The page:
THESE are busy times for Jack Walsh.
As well as holding down a job as a quantity surveyor with MMC in Cork, he is in the process of opening Sideline Hut, a coffee truck in his native Innishannon, with his friend Kevin Canty. Oh and he has just signed for Cork City.
After impressing with Innishvilla, Walsh joined Avondale United in 2018 and helped the club to win the FAI Intermediate Cup in his first season. Now, he has been recruited by City manager Colin Healy as the Rebel Army seek an immediate return to the SSE Airtricity League Premier Division. It makes for busy days, but he’s enjoying it.
‘I’m juggling it at the moment,’ he says.
‘The days that I’m training, I’m in there from about 9.30am until one or two o’clock, so I go into work for a couple of hours in the morning, I go off training and then I come back and work up my hours until seven or eight.
‘It’s a long day but at the same time it’s not too bad – if I was playing with Avondale or playing GAA, you’d work a full day and go home for a few hours and then you’ve a couple of hours training again.
‘This was the first chance I had (to play professionally). I had had a few injuries over the years, so when I was playing with Innishvilla I was only making it through matches and not really training a lot.
‘It was an easy enough decision – it was an opportunity I couldn’t pass up, I’d only have been regretting it if I didn’t give it a go.’
Innishvilla reached the last 16 of the FAI Junior Cup in 2017-18, his final season there, but making the leap from Cork AUL football to the Munster Senior League was a challenge. Now, a similar one awaits but Walsh is looking forward to the task.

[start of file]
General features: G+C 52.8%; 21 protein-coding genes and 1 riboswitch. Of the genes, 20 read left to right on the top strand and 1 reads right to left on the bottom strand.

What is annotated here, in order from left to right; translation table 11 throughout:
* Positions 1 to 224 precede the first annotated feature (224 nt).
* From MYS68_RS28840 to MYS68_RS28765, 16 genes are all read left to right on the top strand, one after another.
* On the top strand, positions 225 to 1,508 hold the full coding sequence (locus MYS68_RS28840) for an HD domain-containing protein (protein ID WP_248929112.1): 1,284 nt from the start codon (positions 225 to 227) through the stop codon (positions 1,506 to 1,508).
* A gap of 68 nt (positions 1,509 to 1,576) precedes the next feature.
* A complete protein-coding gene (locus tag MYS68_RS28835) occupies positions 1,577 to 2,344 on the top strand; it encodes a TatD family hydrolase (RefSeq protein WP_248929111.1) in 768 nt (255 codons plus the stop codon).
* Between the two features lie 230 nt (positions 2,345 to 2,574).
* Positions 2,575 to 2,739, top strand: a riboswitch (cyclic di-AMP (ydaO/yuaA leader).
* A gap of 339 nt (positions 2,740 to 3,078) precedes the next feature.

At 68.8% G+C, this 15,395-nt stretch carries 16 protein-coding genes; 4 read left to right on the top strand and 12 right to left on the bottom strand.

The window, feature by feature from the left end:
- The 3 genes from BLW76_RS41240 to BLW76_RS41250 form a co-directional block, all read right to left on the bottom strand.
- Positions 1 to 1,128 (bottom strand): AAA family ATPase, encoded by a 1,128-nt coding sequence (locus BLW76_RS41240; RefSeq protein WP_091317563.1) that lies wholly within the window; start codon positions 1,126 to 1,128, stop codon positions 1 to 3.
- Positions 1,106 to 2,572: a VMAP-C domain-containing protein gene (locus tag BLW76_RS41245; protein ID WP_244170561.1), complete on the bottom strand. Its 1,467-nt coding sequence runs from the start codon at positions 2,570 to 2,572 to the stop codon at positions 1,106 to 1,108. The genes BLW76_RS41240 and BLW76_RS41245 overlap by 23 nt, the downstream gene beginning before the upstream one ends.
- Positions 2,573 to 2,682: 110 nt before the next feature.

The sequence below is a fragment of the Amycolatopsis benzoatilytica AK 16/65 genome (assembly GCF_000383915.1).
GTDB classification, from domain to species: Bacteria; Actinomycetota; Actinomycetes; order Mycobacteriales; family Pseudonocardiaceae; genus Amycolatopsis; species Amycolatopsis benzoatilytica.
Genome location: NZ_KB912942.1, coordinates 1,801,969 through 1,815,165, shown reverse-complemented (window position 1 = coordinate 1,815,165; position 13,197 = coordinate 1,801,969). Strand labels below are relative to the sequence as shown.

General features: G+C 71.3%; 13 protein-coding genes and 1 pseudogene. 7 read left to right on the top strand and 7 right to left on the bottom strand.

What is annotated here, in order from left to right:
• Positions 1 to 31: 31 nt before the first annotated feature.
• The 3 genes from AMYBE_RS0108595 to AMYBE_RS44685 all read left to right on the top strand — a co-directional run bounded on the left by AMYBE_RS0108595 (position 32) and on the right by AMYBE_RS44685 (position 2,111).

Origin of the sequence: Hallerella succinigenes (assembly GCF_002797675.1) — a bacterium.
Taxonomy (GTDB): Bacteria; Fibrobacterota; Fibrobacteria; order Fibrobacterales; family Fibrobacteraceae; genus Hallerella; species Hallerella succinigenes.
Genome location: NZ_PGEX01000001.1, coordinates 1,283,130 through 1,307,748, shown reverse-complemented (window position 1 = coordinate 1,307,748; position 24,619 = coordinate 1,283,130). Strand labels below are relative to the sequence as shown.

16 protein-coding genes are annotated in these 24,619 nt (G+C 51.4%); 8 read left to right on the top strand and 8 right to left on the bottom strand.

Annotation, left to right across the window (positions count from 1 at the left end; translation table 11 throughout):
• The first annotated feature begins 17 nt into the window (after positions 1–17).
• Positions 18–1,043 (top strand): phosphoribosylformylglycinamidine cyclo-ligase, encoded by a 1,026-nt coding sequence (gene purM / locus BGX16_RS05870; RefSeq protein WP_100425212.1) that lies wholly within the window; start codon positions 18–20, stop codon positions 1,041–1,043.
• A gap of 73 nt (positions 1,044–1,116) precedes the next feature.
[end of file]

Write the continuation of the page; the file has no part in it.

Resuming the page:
‘There was definitely a step up,’ he says.
‘At Innishvilla, there might only be ten or 12 at training due to other commitments but at Avondale it was 20 hungry fellas every session.
‘There was a lot of competition for places as it’s a serious level. There was a big step up but I adjusted alright.
‘I would think this is a similar step up now. You notice a difference already in that it’s a lot quicker and I’m still trying to get up to the pace of it.’
Walsh turned 30 recently so he will be an old debutant by League of Ireland standards. However, after overcoming so many injuries, he’s treating every opportunity with the hunger of a teenager.
‘My knee still isn’t 100 percent and there’s still a bit of management in it,’ he says.
‘I was told a couple of times to give up – I was initially told after one injury that I’d never play again and I came back from that and had two more knee surgeries, one in 2018 and one in 2019.
‘The surgeon was saying I should be thinking about packing it in again but I gave it another go. I count myself lucky that I’ve been able to play, so every game, every training session, I want to make the most of it and enjoy it.’
If there is one drawback to his latest sporting venture, it’s that he can’t play hurling and football for his beloved Valley Rovers.
‘The GAA is on hold now, unfortunately,’ Walsh says.
‘It was the toughest part of the decision. There was a new hurling management this year and a sense of a fresh start so I was looking forward to that.
‘We did very well in the football last year, we felt we were unlucky to lose to Duhallow in the quarter-finals and thought we should have gone further so there were high expectations in the club.
‘That was disappointing in that the timing won’t allow it. You’d never know, if it’s pushed back I might be able to play in a county final or something!’
City boss Colin Healy is also delighted to get Walsh on board, and commented: ‘Jack has been in training with us for a few weeks and he has done very well. He has good experience; he has trained very well and he did well in the friendly against St. Pat’s recently. It is a great opportunity for him and I know it is one he is keen to take.’